*currently playing on professional difficulty, will be bumping it up to World Class within the next few days.
Ryan Gauld (Sporting CP, Attacking Midfielder)
I decided to purchase Gauld as an ‘understudy’ to Meyer, because at just 19 he has a lot of promise. He starts on 73 overall, which is a little lower than the other players I’ve mentioned so far, but because he’s so young he has a lot of potential. The only issue with him is that he’s quite small, and the majority of players in the Championship and League 1 are pretty hefty, so he gets bullied a lot. That’s why I decided to loan him out to a French team in their first division, so that he could get a little game practice in a less violent environment. I know that it’s a computer game, so it shouldn’t really matter, but I found it difficult to get goals and assists with him because he was a little too weak for the Championship. Still, I managed to pick him up for just £4million, and I definitely think that he’s made for the higher divisions, as he’s quite David Silva-esque in his stats and style of play. He’s also two-footed, which makes him damned effective on the ball!
Moses Simon (KAA Gent, Striker)
Whilst Simon’s main position is as a striker, his pace, skill and height make him the perfect winger. Not only that, but he also has a 5 star weak foot, which makes him pretty deadly on both the right and the left wings. He only starts at 71 overall, but he’s a quick learner if you pick the right training regime for him. His speed is definitely what sets him out from the rest, and I have him on the right, in front of Hector Bellerin (from Arsenal), who is rated as one of the fastest players in the game. In all, it’s a pretty lethal combination for wing play, but he’s also pretty adept at cutting in and hitting a shot on his left; the all-round winger. I’m currently training up his crossing and passing stats to make him a little more effective on the wing – but so far, so good!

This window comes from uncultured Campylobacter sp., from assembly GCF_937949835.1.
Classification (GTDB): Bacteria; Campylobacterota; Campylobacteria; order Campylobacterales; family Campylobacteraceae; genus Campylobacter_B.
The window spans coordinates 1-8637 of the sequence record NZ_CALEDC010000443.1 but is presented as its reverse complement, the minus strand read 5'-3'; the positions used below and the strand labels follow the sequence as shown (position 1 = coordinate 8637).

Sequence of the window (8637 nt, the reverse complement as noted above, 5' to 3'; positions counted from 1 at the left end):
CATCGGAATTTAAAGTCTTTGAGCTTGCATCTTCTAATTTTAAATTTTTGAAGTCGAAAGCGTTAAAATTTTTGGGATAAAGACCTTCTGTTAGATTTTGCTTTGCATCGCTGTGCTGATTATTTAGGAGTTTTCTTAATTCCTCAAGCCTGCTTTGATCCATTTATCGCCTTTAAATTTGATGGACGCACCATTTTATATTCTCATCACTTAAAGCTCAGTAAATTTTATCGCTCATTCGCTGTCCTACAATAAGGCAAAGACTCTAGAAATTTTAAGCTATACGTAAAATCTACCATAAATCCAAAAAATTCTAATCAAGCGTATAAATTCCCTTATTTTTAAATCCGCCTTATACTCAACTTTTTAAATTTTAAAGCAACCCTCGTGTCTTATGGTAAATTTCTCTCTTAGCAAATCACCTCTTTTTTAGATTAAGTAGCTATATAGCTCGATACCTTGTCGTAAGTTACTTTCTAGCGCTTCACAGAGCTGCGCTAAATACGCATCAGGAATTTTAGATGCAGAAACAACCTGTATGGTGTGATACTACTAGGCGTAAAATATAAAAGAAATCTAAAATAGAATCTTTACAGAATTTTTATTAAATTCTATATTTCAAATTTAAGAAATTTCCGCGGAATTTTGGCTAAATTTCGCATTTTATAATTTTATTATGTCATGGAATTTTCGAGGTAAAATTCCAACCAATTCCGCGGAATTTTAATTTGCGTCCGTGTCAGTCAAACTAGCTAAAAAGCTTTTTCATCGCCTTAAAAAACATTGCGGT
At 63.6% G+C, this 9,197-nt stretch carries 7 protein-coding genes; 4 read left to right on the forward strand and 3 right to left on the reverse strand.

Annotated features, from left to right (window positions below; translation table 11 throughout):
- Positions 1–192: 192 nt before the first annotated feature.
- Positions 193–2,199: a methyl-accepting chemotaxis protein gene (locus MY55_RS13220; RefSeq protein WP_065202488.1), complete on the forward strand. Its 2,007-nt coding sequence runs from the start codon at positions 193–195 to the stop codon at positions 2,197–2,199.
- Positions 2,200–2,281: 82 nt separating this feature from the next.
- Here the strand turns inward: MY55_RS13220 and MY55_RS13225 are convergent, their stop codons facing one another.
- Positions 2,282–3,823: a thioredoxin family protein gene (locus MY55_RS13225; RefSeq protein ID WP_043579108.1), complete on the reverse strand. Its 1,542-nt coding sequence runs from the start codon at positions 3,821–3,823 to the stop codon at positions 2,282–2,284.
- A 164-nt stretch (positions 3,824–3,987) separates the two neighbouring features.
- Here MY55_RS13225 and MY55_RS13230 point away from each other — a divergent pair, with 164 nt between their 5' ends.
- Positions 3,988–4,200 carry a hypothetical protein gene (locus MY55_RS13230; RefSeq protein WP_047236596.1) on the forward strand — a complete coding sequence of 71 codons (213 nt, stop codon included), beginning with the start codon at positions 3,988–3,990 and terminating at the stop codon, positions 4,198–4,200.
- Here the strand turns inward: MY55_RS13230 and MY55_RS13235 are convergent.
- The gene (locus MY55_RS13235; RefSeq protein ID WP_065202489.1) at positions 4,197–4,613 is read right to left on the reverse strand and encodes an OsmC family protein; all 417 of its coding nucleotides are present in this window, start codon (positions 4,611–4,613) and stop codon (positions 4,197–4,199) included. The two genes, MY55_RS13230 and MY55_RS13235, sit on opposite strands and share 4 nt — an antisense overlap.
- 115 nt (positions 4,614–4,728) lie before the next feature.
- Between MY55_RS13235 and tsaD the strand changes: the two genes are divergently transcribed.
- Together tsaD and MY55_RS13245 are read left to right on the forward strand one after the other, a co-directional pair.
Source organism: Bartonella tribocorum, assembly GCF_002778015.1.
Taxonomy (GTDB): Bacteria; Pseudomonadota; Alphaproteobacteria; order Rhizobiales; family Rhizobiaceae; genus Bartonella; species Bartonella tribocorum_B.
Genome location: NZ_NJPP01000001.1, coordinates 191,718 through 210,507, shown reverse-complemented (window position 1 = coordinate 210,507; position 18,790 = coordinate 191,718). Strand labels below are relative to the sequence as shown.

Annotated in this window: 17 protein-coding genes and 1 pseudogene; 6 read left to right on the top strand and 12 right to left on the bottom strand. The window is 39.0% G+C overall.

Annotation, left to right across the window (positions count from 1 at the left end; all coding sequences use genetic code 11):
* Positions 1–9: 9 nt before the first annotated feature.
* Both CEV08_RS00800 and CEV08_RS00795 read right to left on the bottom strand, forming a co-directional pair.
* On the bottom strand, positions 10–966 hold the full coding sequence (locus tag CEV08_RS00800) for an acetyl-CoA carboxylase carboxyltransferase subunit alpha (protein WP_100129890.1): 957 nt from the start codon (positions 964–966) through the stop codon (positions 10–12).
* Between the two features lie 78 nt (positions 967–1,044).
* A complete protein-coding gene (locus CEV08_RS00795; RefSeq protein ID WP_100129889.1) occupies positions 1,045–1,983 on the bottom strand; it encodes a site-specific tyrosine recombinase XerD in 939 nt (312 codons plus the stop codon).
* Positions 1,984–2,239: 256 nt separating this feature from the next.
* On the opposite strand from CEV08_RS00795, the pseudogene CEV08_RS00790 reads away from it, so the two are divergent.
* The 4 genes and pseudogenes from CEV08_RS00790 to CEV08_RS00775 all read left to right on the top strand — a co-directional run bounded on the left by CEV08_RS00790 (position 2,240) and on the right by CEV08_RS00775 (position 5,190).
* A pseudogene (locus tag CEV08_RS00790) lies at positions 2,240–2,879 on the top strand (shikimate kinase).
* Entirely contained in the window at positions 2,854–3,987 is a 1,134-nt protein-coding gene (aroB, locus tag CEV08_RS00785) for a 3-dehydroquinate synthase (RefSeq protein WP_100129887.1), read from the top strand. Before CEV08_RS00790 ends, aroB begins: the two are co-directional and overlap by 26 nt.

So these are the players that I’ve picked up thus far. I’ll be sure to make a follow-up article once I’ve had a season or two with these lads, to highlight some other young players and to let you know how good these ones can get! I’m still on the look out for a decent CB and a GK, other than Zouma and Scuffet, so let me know in the comments below if you have any suggestions!